3. Enriched foods
Enriched foods are those that lost nutrients during processing, and so have their nutritional profiles enhanced with vitamins and minerals that are added back in at the end.
Many whole-grain products are enriched because the hull or germ, where many of the nutrients are found, is stripped away. That’s how whole wheat is turned into white flour or white bread and brown rice into white rice, which is why many of these are enriched.
One large enriched pita, for example, provides 16.3 mcg of this crucial mineral. Opt for rice instead, and you’ll get 14 mcg in a one-cup serving (USDA, 2019).
No matter your preferred meat source of protein, you’re getting selenium with each serving.
You’ll get closer to meeting your daily needs by 30.1 mcg with three ounces of ground pork, 16.6 mcg with three ounces of ham, 17.4 mcg with three ounces of ground beef, 25.3 mcg with three ounces of turkey, or 20.1 mcg with three ounces of chicken (USDA, 2019).
5. Brown rice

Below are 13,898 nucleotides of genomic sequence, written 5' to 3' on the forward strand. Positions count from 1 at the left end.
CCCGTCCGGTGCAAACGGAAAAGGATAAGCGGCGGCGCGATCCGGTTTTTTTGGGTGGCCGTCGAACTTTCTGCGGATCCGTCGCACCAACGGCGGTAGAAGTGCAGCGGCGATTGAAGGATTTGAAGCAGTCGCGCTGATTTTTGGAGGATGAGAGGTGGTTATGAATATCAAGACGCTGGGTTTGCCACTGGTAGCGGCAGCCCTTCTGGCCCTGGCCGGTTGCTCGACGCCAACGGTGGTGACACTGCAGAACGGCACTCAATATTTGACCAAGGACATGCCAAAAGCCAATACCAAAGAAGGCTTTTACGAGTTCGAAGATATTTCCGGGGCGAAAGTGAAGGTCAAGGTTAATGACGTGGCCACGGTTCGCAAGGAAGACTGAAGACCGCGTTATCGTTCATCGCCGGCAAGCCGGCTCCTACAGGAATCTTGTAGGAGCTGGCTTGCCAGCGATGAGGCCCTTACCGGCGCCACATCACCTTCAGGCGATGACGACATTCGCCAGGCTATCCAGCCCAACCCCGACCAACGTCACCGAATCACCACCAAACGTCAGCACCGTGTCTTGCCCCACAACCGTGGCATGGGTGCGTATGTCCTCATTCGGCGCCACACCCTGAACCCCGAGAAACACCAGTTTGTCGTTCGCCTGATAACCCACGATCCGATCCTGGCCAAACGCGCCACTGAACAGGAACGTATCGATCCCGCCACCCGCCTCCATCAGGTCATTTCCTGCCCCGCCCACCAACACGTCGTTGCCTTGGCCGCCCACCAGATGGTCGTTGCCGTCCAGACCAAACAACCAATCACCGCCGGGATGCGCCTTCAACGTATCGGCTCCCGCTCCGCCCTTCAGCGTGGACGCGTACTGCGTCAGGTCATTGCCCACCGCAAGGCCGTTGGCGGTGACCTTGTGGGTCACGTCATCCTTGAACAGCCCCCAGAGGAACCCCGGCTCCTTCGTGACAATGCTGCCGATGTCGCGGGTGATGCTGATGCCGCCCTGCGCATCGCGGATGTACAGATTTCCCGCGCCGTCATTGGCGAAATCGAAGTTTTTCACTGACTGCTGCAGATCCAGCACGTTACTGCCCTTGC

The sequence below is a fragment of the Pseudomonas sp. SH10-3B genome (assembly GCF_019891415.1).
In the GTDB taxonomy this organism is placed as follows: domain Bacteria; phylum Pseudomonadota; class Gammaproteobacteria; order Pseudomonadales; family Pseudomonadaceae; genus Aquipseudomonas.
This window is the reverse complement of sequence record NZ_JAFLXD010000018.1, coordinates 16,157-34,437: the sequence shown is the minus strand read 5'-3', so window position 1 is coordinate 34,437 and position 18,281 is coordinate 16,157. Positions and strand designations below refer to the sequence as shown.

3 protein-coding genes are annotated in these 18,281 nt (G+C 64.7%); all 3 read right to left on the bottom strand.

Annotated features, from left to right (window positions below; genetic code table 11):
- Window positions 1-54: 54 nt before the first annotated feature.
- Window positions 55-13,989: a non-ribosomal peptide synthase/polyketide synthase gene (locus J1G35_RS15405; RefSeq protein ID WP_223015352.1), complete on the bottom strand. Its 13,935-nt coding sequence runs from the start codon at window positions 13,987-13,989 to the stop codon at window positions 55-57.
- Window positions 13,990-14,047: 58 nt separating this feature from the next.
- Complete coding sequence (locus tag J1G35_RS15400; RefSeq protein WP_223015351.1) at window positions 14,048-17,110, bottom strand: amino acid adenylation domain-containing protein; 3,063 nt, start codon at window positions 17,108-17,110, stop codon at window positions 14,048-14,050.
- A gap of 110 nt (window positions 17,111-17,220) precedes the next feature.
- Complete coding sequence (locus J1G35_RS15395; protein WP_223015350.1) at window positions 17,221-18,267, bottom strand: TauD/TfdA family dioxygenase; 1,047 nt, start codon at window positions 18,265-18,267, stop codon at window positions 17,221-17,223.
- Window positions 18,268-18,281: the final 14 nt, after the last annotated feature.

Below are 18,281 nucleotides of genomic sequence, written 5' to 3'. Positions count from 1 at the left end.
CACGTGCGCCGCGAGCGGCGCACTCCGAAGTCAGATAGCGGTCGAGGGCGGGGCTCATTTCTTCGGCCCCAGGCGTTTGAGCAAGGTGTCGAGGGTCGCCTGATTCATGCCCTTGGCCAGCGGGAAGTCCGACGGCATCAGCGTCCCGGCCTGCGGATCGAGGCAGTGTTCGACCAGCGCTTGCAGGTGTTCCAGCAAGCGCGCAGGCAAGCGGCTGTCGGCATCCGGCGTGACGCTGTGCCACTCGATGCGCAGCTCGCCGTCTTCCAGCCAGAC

While enriched white rice is a good option to boost selenium intake for those who truly don’t like brown rice, this whole-grain alternative is a good source in its own right. One cup of cooked brown rice delivers 11.3 mcg of the vital mineral, not much less than its enriched cousin (USDA, 2019).
6. Dairy products
If you want to get significant nutrition from one serving size, look no further than dairy products. In addition to high levels of calcium and vitamin D, you’ll get 7.56 mcg from one cup of skim milk.
But some of the best sources are cottage cheese, which boasts 25 mcg in one cup, and low-fat Greek yogurt, which provides 24.8 mcg in one seven-ounce serving (USDA, 2019).
The amount of selenium packed into an egg truly is incredible. One extra-large egg has 18.6 mcg of the vital mineral, meaning a breakfast that includes two of them gets you well over half of your suggested daily intake.